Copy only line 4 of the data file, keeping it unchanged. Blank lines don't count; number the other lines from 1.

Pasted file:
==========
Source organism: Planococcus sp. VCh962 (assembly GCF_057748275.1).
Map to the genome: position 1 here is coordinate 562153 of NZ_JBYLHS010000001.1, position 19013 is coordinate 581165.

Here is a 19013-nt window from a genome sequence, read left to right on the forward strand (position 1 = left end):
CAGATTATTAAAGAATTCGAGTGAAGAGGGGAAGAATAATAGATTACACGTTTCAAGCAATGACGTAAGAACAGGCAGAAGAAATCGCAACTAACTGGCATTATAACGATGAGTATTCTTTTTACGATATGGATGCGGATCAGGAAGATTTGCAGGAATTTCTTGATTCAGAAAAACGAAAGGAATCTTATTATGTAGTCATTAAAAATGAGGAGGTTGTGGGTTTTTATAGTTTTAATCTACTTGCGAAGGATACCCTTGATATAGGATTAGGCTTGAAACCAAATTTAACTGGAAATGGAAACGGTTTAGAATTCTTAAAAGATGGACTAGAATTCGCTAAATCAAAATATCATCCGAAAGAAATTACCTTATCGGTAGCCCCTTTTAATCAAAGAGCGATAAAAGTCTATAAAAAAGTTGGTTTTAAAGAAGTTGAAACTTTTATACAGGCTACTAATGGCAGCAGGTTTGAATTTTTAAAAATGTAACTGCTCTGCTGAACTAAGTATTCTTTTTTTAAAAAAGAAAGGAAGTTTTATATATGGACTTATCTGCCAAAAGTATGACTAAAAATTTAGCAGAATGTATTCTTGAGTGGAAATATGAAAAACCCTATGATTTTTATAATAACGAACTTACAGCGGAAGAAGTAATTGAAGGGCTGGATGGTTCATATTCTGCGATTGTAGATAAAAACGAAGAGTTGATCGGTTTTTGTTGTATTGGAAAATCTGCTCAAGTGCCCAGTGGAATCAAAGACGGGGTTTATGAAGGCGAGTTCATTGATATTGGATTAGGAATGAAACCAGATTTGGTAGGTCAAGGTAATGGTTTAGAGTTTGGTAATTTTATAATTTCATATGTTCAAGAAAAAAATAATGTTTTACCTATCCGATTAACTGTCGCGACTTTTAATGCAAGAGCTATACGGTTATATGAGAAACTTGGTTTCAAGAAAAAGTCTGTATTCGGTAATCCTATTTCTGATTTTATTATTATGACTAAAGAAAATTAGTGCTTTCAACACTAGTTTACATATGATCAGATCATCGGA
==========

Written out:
CAGATTATTAAAGAATTCGAGTGAAGAGGGGAAGAATAATAGATTACACGTTTCAAGCAATGACGTAAGAACAGGCAGAAGAAATCGCAACTAACTGGCATTATAACGATGAGTATTCTTTTTACGATATGGATGCGGATCAGGAAGATTTGCAGGAATTTCTTGATTCAGAAAAACGAAAGGAATCTTATTATGTAGTCATTAAAAATGAGGAGGTTGTGGGTTTTTATAGTTTTAATCTACTTGCGAAGGATACCCTTGATATAGGATTAGGCTTGAAACCAAATTTAACTGGAAATGGAAACGGTTTAGAATTCTTAAAAGATGGACTAGAATTCGCTAAATCAAAATATCATCCGAAAGAAATTACCTTATCGGTAGCCCCTTTTAATCAAAGAGCGATAAAAGTCTATAAAAAAGTTGGTTTTAAAGAAGTTGAAACTTTTATACAGGCTACTAATGGCAGCAGGTTTGAATTTTTAAAAATGTAACTGCTCTGCTGAACTAAGTATTCTTTTTTTAAAAAAGAAAGGAAGTTTTATATATGGACTTATCTGCCAAAAGTATGACTAAAAATTTAGCAGAATGTATTCTTGAGTGGAAATATGAAAAACCCTATGATTTTTATAATAACGAACTTACAGCGGAAGAAGTAATTGAAGGGCTGGATGGTTCATATTCTGCGATTGTAGATAAAAACGAAGAGTTGATCGGTTTTTGTTGTATTGGAAAATCTGCTCAAGTGCCCAGTGGAATCAAAGACGGGGTTTATGAAGGCGAGTTCATTGATATTGGATTAGGAATGAAACCAGATTTGGTAGGTCAAGGTAATGGTTTAGAGTTTGGTAATTTTATAATTTCATATGTTCAAGAAAAAAATAATGTTTTACCTATCCGATTAACTGTCGCGACTTTTAATGCAAGAGCTATACGGTTATATGAGAAACTTGGTTTCAAGAAAAAGTCTGTATTCGGTAATCCTATTTCTGATTTTATTATTATGACTAAAGAAAATTAGTGCTTTCAACACTAGTTTACATATGATCAGATCATCGGA